Indiana’s gubernatorial candidates differ greatly when it comes to whether or not the state should legalize marijuana for medicinal use.
Last night, during the third and final debate in Evansville, the two primary candidates gunning for the position as the Hoosier State’s leading governing force discussed a variety of popular issues, including controlling the heroin epidemic and the legalization of medical marijuana.
When asked his position on whether cannabis should be used for medicinal use, Republican Eric Holcomb said he probably would not consider such action because he worries that advocates would not stop pressing the issue until it was legal in a manner similar to Colorado.
“If only medical marijuana would suffice, then I’d entertain that as an option,” he said. “But right now, in the world that we’re living in, expanding or legalizing drugs of this nature isn’t on my list.”
However, Democrat John Gregg, whose father died from cancer of the esophagus, took a more rational stance to the question, saying that he was definitely onboard with allowing patients to use marijuana.
“If it would be a benefit to a patient, they should be allowed to use it,” he said.
It has been said that Indiana will be one of the last states to legalize marijuana, even if it is only for medicinal use, because the Republican-controlled legislature simply will not give any cannabis-related bill a chance at any hearing. For the past several years, lawmakers have introduced legislation aimed at establishing a modest medical marijuana program, but none of those bills have been allowed to go before committee.
“Too many legislators are still afraid of it,” state Senator Karen Tallian, the primary Democrat pushing for statewide pot reform, told CNHI in a recent interview.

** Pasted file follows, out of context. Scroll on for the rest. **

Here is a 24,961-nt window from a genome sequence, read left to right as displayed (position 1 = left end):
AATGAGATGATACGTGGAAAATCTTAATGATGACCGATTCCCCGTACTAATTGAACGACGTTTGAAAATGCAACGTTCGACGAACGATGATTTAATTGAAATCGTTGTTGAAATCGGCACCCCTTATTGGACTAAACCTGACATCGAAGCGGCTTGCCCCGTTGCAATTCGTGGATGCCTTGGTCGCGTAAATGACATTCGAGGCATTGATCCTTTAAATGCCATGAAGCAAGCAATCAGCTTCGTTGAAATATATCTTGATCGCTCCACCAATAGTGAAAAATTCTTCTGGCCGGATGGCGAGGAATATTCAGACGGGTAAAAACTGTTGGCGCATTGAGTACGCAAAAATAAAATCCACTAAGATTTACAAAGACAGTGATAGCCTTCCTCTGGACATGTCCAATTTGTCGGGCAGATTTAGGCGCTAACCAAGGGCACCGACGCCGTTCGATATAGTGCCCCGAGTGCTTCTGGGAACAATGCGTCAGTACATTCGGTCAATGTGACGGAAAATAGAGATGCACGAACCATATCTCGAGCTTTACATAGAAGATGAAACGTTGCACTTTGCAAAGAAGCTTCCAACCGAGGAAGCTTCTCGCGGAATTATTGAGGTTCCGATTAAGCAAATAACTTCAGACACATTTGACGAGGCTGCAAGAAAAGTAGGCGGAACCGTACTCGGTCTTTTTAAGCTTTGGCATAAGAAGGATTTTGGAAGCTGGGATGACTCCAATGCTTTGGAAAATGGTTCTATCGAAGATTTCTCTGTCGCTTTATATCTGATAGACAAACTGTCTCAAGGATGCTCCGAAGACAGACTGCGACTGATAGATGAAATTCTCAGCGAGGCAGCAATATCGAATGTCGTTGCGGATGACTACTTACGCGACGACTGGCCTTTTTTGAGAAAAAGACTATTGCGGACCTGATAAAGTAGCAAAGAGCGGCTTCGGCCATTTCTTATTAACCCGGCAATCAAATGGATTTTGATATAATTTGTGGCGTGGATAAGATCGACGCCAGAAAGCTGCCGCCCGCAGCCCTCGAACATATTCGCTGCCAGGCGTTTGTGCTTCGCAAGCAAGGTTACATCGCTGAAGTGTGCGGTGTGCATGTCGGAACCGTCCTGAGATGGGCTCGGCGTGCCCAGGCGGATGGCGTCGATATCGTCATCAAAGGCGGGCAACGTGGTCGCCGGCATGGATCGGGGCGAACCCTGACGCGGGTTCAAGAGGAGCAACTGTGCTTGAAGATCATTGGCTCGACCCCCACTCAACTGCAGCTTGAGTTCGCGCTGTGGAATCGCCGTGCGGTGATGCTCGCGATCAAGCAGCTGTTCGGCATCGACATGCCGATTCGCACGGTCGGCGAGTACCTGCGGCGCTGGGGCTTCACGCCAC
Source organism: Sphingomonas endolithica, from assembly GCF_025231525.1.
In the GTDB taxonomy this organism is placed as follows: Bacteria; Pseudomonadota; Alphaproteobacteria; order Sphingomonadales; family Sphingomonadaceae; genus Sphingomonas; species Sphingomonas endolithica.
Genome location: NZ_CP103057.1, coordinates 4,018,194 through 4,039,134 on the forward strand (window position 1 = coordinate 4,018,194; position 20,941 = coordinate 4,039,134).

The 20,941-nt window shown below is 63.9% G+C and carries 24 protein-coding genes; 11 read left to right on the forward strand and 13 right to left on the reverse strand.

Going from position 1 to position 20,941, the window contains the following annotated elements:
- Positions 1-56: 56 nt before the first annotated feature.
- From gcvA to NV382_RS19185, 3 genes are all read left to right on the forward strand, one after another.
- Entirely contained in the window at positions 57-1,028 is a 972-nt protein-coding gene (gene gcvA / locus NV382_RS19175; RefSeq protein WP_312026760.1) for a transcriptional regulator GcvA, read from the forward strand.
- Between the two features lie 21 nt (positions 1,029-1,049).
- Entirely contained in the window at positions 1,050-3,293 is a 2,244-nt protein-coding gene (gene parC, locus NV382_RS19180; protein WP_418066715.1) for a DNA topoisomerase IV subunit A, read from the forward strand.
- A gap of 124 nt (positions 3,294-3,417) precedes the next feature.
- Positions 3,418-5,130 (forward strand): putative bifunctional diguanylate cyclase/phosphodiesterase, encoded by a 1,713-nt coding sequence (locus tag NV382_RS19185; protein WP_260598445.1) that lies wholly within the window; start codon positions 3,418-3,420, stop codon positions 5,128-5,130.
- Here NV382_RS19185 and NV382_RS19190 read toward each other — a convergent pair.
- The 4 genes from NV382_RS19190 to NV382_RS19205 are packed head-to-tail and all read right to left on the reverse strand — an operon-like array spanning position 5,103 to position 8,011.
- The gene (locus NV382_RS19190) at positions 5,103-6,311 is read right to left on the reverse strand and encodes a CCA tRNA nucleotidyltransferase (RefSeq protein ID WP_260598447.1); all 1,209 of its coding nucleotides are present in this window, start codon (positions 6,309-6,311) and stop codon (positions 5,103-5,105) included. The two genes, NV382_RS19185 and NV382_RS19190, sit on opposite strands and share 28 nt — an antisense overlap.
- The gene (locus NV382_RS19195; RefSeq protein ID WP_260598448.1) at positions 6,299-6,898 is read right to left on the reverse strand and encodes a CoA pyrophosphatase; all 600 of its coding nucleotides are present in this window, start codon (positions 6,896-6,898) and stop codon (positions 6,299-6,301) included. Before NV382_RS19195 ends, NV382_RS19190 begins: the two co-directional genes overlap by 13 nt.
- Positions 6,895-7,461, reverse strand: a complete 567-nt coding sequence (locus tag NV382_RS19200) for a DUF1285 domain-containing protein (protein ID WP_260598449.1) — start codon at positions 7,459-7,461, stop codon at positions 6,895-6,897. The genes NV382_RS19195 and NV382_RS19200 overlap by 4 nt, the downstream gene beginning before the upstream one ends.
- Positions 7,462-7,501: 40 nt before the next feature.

But the times are changing, with the latest numbers showing that Indiana is more than ready to legalize medical marijuana. A new WTHR/Howey Politics Indiana Poll, which was published earlier this month, reveals an impressive 73 percent of the state’s population believes marijuana should be made legal across the state for medicinal use.
As it stands, Indiana is entirely surrounded by states that have legalized medical marijuana. Illinois, Michigan, and, most recently, Ohio have all created some version of a comprehensive plan to give patients access to this medicine, while even Kentucky has a restrictive CBD law on the books. However, lawmakers in the Bluegrass State are at least working to get the state legislature on board with a plan to get a more comprehensive program up and running – something could gain some serious traction in 2017.
Interestingly, both candidates said last night that they wanted to do more to control the opioid epidemic currently putting the state further into the gutter. Yet, no one so much as mentioned the latest data, publish last month in the American Journal of Public Health, showing opioid use is on the decline in states that have legalized medical marijuana.
Researcher in that study concluded that, “in states with medical marijuana laws, fewer individuals are using opioids.”
Senator Tallian is expected to introduce a new bill in 2017 aimed at legalizing a statewide medical marijuana program. There is hope that the overwhelming public support on this issue will allow cannabis legislation to finally receive a little consideration inside the halls of the State Capitol.